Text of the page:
Texas court holds jury trial in traffic crime case over Zoom

Tech

In this screen grab from video provided by the Travis County Commissioners Court, Judge Nicholas Chu, top left, confers with defense attorneys Carl Guthrie, top center, and Kannon Moore, top right, and prosecutors Jaime Flores, bottom left, and Afton Washbourne, bottom right, during a Texas jury trial being conducted over Zoom on Tuesday, Aug. 11, 2020, in Austin. The court has launched what the state says is the nation’s first virtual jury trial in a criminal case. The misdemeanor traffic case is being broadcast live on YouTube and comes as the latest experiment in how to resume jury proceedings in a criminal justice system that’s been crippled by the coronavirus pandemic. (Travis County Commissioners Court via AP)

DALLAS (AP) — The jurors appeared on screen from their living rooms, bedrooms and home offices. Juror 11 took notes as a sheriff’s deputy testified about giving a speeding ticket. Juror 18 occasionally looked away as a white cat scampered across her couch.

They gathered on a video conference call Tuesday in what Texas court officials said is a national first — a virtual jury trial in a criminal case.

“You’re here today for jury duty in a different way,” Judge Nicholas Chu said at the start of the trial. “That’s jury duty by Zoom.”

The Travis County misdemeanor traffic case is the latest experiment in how to resume jury proceedings in a criminal justice system that’s been crippled by the coronavirus pandemic. It was greeted by lawyers and legal experts as a low-risk step forward, but one that could imperil defendants’ rights.

Nationwide, the virus has put many court cases on indefinite hold and left some defendants in jail longer, possibly exposing them to outbreaks. It has forced judges to hold hearings via video conference and even led the Supreme Court to hold oral arguments by phone for the first time in its history.

In Texas, fewer than 10 jury trials have been held since state courts resumed in-person proceedings in June, according to Megan LaVoie, a spokeswoman for the state judicial branch. She said Tuesday’s case was picked as the first criminal jury trial to be held virtually in the U.S. because both sides agreed and it was “ready to go.”

The trial of Calli Kornblau, an Austin-area nurse charged with speeding in a construction zone, was broadcast live on YouTube. At some points, there were more than 1,000 people tuned in to hear testimony about traffic rules and the workings of police laser speed readers.

Chu cautioned the jurors that the unusual setting made their work no less serious, warned them against using Google to search about the case and forbade them from posting about it on social media. He asked for their patience with technological “hiccups” and apologized for the proceeding taking much longer than expected.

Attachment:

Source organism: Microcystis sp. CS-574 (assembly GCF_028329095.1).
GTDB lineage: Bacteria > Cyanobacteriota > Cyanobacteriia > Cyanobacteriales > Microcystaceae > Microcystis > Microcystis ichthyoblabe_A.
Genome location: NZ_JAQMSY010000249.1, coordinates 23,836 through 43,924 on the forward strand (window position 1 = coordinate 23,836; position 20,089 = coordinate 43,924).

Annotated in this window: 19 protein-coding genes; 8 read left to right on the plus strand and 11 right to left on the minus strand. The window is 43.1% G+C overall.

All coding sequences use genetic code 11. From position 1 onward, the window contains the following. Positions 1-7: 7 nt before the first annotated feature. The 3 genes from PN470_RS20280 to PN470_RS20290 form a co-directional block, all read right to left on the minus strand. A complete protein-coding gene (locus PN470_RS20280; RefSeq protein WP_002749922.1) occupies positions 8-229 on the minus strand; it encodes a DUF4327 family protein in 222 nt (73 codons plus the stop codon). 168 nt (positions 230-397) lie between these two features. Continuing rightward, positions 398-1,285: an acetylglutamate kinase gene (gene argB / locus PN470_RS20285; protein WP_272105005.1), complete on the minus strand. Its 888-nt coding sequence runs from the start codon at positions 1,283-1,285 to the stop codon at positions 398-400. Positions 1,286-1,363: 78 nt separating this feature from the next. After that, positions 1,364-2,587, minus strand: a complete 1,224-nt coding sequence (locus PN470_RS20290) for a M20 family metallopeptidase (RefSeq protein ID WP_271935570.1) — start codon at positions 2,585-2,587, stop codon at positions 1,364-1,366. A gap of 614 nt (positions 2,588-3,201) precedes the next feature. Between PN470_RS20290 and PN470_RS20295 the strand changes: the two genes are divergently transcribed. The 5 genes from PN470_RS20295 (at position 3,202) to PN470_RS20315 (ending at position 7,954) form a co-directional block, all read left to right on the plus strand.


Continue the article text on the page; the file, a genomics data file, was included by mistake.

Soon before 5 p.m., the lawyers finished their arguments and the jury was sent to a private virtual room where they could look at the evidence and deliberate. They took about 30 minutes to return a guilty verdict. Kornblau was given a deferred adjudication, and ordered to pay a $50 fine and court costs.

Her case comes after another Texas court held an experimental civil jury trial in May.

Defense attorneys have raised constitutional and logistical concerns about e-court for criminal cases, saying they already struggle to speak privately with their clients during routine hearings held remotely.

Legal experts say the pandemic requires courts to strike a tricky balance; they must advance cases to give people speedy trials and prevent an overwhelming backlog while preserving defendants’ rights.

Whether trial by Zoom can achieve this equilibrium is unclear.

Daniel Medwed, a professor at Northeastern University School of Law, said one concern is that video won’t allow jurors to assess witness’ credibility through demeanor and body language. Another is that it falls short of the constitutional guarantee that defendants can confront witnesses.

There are also questions about whether the lack of physical gathering fundamentally changes the nature of jury deliberation. And a conviction through such a trial might run into trouble on appeal, said Laurie Levenson, a professor at Loyola Law School and former federal prosecutor.

“It’s a grand experiment,” said Levenson. “Whether or not it will comply with the Constitution still remains to be seen.”

Copyright 2020 The Associated Press. All rights reserved. This material may not be published, broadcast, rewritten or redistributed.

Latest Videos

More Local

Don't Miss